In Part 1 we spoke about interest rates which are so topical at this point in time, across the globe.

Japan became the first major economy to adopt a Zero, [and even negative in January 2016], interest rate policy in 1999 as the Bank of Japan sought to stop a slide into deflation by making money available at virtually no cost. The rub of this is that any Japanese bank that parks money with the Bank of Japan needs to pay them interest to do so.

And so, began my exploration of some interest-ing facts:

The following countries have the highest Savings rates in the world:

Top 10 Countries with the highest Savings Interest Rates
Ranking Country Savings Interest Rate
1 Kyrgyz Republic 9.59%
2 Gambia 8.00%
3 Mexico 6.15%
4 Brazil 5.04%
5 South Africa 4.88%
6 Uganda 3.88%
7 Bangladesh 3.80%
8 Zambia 3.13%
9 Kingdom of Eswatini 3.08%
10 Seychelles 3.03%
Source: International Monetary Fund

I suppose you knew that the Kyrgyz Republic is a landlocked country in Central Asia with China to its East ☺

What’s interesting is that South Africa has the fifth-highest Savings rate in the world. I’m a little out of date, but no wonder, together with the exchange rate, the “swallows” from Europe and Britain love coming here for summers. To be honest, in our town we can’t wait to see their rosy-cheeked faces again; our first influx of tourists for half a year.

Then, there are those countries with the highest cost of Borrowing rates in the world:

Country Last
Venezuela 38.98
Argentina 38
Zimbabwe 35
Yemen 27
Liberia 25
Suriname 25
Congo 18.5
Iran 18
Haiti 17
Sudan 15.8
Angola 15.5
Sierra Leone 15
Ghana 14.5
Uzbekistan 14
Uruguay 13.8
Malawi 13.5
Nigeria 12.5
Guinea 11.5
Tajikistan 10.75
Mozambique 10.25
Gambia 10
Nicaragua 10
South Sudan 10
Madagascar 9.5
Egypt 9.25
Ecuador 9.12
Kazakhstan 9
Mongolia 9
Sao Tome and Principe 9
Turkey 8.25
Georgia 8
Zambia 8
Belarus 7.75
Ethiopia 7
Kenya 7
Maldives 7
Myanmar 7
Pakistan 7
Uganda 7
Bhutan 6.86
Tunisia 6.75
Azerbaijan 6.5
Burundi 6
Ukraine 6
Brunei 5.5
Guyana 5
Kyrgyzstan 5
Mauritania 5
Nepal 5
Tanzania 5
Bangladesh 4.75
Lebanon 4.53
Mexico 4.5
Rwanda 4.5
Sri Lanka 4.5
Vietnam 4.5
Armenia 4.25
Botswana 4.25
Russia 4.25
El Salvador 4.18
Bahamas 4
Benin 4
Burkina Faso 4
Guinea Bissau 4
India 4
Indonesia 4
Iraq 4
Ivory Coast 4
Mali 4
Niger 4
Senegal 4
Togo 4
China 3.85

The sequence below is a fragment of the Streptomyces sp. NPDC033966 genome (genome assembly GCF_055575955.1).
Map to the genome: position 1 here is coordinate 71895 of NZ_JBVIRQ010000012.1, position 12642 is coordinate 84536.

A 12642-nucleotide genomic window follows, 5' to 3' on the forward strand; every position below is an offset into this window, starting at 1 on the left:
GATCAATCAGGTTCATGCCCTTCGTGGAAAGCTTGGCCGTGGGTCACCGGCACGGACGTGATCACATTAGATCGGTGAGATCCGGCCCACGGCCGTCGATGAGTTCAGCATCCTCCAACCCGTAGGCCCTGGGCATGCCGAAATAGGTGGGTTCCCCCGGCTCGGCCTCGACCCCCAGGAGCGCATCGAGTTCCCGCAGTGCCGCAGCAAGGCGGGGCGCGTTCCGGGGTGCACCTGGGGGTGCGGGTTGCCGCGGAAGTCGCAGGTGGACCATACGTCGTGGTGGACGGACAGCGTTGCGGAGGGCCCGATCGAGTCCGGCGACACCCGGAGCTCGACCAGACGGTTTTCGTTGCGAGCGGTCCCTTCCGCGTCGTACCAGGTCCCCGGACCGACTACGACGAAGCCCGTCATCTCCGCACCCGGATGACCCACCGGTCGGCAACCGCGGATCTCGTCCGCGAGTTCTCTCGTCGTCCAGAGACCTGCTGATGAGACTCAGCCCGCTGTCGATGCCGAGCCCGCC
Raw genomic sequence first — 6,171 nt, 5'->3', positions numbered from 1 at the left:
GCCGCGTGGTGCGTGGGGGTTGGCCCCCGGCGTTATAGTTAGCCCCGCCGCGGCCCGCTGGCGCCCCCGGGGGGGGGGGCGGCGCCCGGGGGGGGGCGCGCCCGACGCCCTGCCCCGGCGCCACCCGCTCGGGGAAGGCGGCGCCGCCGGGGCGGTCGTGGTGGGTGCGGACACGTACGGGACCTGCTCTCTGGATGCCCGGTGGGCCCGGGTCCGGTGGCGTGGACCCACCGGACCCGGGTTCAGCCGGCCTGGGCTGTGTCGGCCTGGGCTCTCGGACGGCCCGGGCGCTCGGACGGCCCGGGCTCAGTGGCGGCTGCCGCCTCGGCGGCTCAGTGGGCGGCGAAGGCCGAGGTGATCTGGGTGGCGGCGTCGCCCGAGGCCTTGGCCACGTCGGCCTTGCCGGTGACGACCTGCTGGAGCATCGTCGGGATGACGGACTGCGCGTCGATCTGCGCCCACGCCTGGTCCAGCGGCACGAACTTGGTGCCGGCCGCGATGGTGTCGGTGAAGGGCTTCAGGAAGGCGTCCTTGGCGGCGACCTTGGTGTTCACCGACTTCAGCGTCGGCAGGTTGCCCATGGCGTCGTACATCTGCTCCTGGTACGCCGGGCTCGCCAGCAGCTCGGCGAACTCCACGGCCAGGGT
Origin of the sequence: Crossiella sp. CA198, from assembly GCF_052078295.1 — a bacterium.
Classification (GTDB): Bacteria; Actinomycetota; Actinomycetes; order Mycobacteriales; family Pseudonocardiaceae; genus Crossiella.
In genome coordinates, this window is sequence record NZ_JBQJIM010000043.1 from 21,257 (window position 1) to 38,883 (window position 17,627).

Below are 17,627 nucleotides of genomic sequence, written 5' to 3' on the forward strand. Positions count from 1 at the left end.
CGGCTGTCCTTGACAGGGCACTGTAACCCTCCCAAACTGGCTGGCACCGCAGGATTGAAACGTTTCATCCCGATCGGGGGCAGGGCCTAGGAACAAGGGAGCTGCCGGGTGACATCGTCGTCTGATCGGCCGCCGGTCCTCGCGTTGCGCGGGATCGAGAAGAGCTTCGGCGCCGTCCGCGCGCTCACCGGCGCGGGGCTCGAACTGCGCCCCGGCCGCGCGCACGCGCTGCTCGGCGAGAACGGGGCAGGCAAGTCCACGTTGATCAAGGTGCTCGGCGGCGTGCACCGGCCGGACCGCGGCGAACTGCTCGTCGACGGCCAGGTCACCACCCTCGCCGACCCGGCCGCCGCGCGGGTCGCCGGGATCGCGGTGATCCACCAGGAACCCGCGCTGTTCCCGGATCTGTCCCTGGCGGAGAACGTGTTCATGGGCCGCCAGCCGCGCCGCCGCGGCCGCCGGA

Algeria 3.75
Honduras 3.75
Namibia 3.75
Swaziland 3.75
Lesotho 3.5
South Africa 3.5
Trinidad and Tobago 3.5
Bolivia 3.34
Cameroon 3.25
Central African Republic 3.25
Chad 3.25
Equatorial Guinea 3.25
Gabon 3.25
Republic of the Congo 3.25
Bosnia and Herzegovina 3.05
Dominican Republic 3
Laos 3
Libya 3
Papua New Guinea 3
Seychelles 3
Moldova 2.75
Croatia 2.5
Jordan 2.5
Qatar 2.5
Comoros 2.45
Belize 2.3
Cuba 2.25
Philippines 2.25
Barbados 2
Brazil 2
Colombia 2
Mauritius 1.85
Guatemala 1.75
Malaysia 1.75
Cambodia 1.5
Kuwait 1.5
Macedonia 1.5
Morocco 1.5
Romania 1.5
United Arab Emirates 1.5
Serbia 1.25
Taiwan 1.13
Bahrain 1
Cape Verde 1
Iceland 1
Saudi Arabia 1
Hong Kong 0.86
Macau 0.86
Costa Rica 0.75
Paraguay 0.75
Hungary 0.6
Albania 0.5
Chile 0.5
Jamaica 0.5
Oman 0.5
South Korea 0.5
Thailand 0.5
Australia 0.25
Canada 0.25
Czech Republic 0.25
Fiji 0.25
New Caledonia 0.25
New Zealand 0.25
Peru 0.25
United States 0.25
Singapore 0.16
Israel 0.1
Poland 0.1
United Kingdom 0.1
Austria 0
Belgium 0
Bulgaria 0
Cyprus 0
Estonia 0
Euro Area 0
Finland 0
France 0
Germany 0
Greece 0
Ireland 0
Italy 0
Latvia 0
Lithuania 0
Luxembourg 0
Malta 0
Netherlands 0
Norway 0
Portugal 0
Slovakia 0
Slovenia 0
Spain 0
Sweden 0
Japan -0.1
Denmark -0.6
Switzerland -0.75

Fascinating hey? The bottom 3 have all bought into negative interest rates as a policy. Those many at zero are probably watching them in anticipation. The highest 3 are basket cases brought on by disgusting government [being the most diplomatic term I can use to describe the bankruptcy of their policies]. And South Africa finds itself somewhere in the middle, seemingly well-managed in the crisis to have reached this point. And now that you know where it is, Kyrgzstan has a borrowing rate of 5% – another reason why you should not be living there – just joking, all my Kyrgzstanese friends ☺

Our housing market has exploded post lockdown Level 2. We know that there was pent-up demand but no doubt the sharp reduction in interest rates has contributed. What really impressed me in the latest ooba statistics was the total approval rate they achieved. Off a high during covid in July 2020 of 80.29%, for the past year, they have achieved an average per month of 80.29%. absolutely brilliant and a salute to the banks as well!

Cost of ownership in homes is basically bond repayments, service costs and levies, where applicable. However, in the latest Property Insights from John Loos, FNB Property Sector Strategist, entitled, Don’t expect major “fireworks” in the Commercial Property Sector on the back of low interest rates, he tells us [by way of extract]:

This property segment [Commercial property] is less sensitive to interest rate moves than the Residential Market, and negative economic growth forces are currently the dominant influence on it.

SARB’s latest repo rate unchanged decision doesn’t alter the fact that the Bank has given very significant stimulus… [and] this appears to have breathed significant life into the residential demand side of the property market. But it appears to be a tale of 2 markets, with the Commercial property market seemingly far more subdued and not taking the low-interest rate “bait”. And more focused on the economy than on interest rates.